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Alexis v. Rogers

United States District Court, S.D. California

June 27, 2017

LAURA ALEXIS, an individual, Plaintiff,
v.
JAMES B. ROGERS, an individual; GLADYS HOLDINGS, LLC, a New York Limited Liability Corporation; BEELAND INTERESTS, INC., a Delaware Corporation; and DOES 1 - 50, inclusive, Defendant.

          ORDER DENYING MOTION FOR ATTORNEYS' FEES [Doc. No. 111]

          Hon. Cathy Ann Bencivengo United States District Judge.

         On June 16, 2017, Defendants filed a motion for attorneys' fees in the amount of $926, 597.75 on the basis that Plaintiff's claims under the Fair Employment and Housing Act (“FEHA”) were frivolous, unreasonable, and without foundation. [Doc. No. 111.][1]For the reasons set forth below, the motion is DENIED.

         BACKGROUND

         On May 30, 2017, this Court adopted the Report and Recommendation of Magistrate Judge Barbara L. Major and granted the Defendants' motion for terminating sanctions against Plaintiff. [Doc. No. 103.] Judgment was entered accordingly. [Doc. No. 106.]

         On June 16, 2017, Defendants' filed this motion for attorneys' fees in the amount of $926, 597.75. [Doc. No. 111.]

         On June 27, 2017, Plaintiff filed a Notice of Appeal with the Ninth Circuit Court of Appeal, as well as a motion for permission to appeal in forma pauperis. [Doc. Nos. 112, 113.] On August 10, 2017, the Ninth Circuit Court of Appeal granted Plaintiff's motion for permission to appeal in forma pauperis. [Doc. No. 119.]

         II. LEGAL STANDARD

         California Government Code section 12965 provides that, “[i]n civil actions brought under this section, the court, in its discretion, may award to the prevailing party ... reasonable attorney's fees and costs, including expert witness fees.” Cal. Gov't Code § 12965(b); Harris v. City of Santa Monica, 56 Cal.4th 203, 213 (Cal. 2013). Where, as here, the defendant is the prevailing party, the defendant must satisfy the standard set forth by the Supreme Court in Christiansburg Garment Co. v. Equal Employment Opportunity Commission, 434 U.S. 412, 421 (1978), in order to obtain an award of fees pursuant to section 12965. See Villasenor v. Sears, Roebuck & Co., CV 09-9147 PSG FMOX, 2011 WL 939033, at *1 (C.D. Cal. Mar. 15, 2011). In Christiansburg, the Court stated that “a district court may in its discretion award attorney's fees to a prevailing defendant in a Title VII case upon a finding that the plaintiff's action was frivolous, unreasonable, or without foundation, even though not brought in subjective bad faith.” 434 U.S. at 421.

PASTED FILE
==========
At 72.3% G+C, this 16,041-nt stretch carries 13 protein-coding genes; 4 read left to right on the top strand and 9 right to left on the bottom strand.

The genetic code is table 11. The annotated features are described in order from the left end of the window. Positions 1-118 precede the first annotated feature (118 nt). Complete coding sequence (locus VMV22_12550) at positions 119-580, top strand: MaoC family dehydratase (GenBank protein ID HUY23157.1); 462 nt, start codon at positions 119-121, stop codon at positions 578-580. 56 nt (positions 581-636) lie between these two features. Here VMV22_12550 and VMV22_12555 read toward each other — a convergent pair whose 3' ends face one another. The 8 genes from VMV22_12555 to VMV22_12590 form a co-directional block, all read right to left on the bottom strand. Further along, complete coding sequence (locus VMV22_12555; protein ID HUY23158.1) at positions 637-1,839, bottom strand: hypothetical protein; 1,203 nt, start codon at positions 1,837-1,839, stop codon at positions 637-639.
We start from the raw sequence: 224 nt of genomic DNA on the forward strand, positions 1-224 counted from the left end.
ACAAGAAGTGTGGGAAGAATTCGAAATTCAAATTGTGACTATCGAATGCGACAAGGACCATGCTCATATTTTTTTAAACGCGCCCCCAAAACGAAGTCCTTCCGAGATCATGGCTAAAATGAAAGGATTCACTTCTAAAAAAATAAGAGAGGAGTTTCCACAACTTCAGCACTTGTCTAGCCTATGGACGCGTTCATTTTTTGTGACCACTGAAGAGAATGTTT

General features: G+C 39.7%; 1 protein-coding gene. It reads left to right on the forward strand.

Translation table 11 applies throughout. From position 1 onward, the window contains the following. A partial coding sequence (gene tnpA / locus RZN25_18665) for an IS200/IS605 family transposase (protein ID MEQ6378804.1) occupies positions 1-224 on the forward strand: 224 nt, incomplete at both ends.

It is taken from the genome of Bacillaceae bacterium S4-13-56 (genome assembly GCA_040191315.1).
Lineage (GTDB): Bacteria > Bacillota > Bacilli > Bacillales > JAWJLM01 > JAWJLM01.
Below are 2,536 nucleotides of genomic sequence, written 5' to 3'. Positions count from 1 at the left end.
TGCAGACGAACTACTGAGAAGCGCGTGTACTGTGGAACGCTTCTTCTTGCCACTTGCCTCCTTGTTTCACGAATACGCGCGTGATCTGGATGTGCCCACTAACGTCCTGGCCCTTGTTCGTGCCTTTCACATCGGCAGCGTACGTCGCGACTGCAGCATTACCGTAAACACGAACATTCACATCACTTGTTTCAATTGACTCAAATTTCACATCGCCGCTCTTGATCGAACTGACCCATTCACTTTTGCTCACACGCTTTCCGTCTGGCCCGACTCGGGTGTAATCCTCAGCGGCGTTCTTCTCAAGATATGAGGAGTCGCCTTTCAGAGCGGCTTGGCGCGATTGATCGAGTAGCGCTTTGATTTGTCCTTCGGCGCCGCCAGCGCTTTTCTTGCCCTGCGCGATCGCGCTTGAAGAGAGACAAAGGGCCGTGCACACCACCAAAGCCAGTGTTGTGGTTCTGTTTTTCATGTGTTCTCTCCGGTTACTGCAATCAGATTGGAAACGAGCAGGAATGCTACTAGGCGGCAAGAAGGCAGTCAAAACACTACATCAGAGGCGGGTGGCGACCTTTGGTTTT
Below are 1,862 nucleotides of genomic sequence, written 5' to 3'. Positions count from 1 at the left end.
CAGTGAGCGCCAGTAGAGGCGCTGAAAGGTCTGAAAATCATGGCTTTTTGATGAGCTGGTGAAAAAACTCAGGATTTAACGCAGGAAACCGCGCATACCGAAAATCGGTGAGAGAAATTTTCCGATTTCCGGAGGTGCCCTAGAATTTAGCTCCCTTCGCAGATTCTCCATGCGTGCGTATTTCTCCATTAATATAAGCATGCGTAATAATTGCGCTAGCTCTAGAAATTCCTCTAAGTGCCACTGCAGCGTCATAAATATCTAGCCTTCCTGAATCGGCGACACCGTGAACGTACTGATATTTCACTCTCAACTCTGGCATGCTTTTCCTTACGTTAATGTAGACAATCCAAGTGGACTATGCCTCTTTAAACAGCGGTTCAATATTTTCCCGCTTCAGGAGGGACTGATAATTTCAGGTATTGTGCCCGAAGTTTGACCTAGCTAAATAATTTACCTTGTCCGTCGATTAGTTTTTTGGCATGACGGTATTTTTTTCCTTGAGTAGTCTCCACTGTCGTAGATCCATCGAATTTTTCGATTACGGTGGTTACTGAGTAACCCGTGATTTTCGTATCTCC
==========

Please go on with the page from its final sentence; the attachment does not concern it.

III. DISCUSSION

         To be awarded attorneys' fees, Defendants must demonstrate that Plaintiff's claim was “frivolous, unreasonable, or without foundation.” Christiansburg, 434 U.S. at 421. For the following reasons, the Court finds that Defendants have failed to do so.

         A. Frivolous, Unreasonable or Unfounded.

         Defendants argue that in October 2016, Plaintiff produced “thousands of damning emails . . . that eviscerated her claims against Defendants.” [Doc. No. 111 at 3.] According to Defendants, these emails conclusively prove that Plaintiff “did not suffer any violent, unwelcome, or nonconsensual contact by Rogers.” [Doc. No. 111 at 7.]

         However, what is absent from Defendants' presentation is any evidence to show there was no sexual relationship between Plaintiff and her alleged employer, Mr. Rogers. While perhaps not couched in these terms, the gravamen of the complaint is one for quid pro quo harassment, which occurs when an economic or job benefit is conditioned on the employee's submission to sexual advances or when the employee suffers a job detriment for refusing to comply. Fisher v. San Pedro Peninsula Hospital, 214 Cal.App.3d 590 (1989); Nichols v. Frank, 42 F.3d 503 (9th Cir. 1994). See also Father Belle Cmty. Ctr. V. New York State Div. of Human Rights on Complaint of King, 221 A.D.2d 44, 50(1996)(“The issue in a quid pro quo case is whether the supervisor has expressly or tacitly linked tangible job benefits to the acceptance or rejection of sexual advances; a quid pro quo claim is made out whether the employee rejects the advances and suffers the consequences or submits to the advances in order to avoid those consequences.”)

         Here, while the email evidence certainly speaks to whether the sexual advances were unwelcome, it does not refute whether there was a sexual relationship between Plaintiff and her alleged employer, Mr. Rogers. Moreover, Defendants acknowledge that Plaintiff's employment was terminated by Mr. Rogers, although Defendants dispute the nature of the employment relationship.[2] Thus, at this ...


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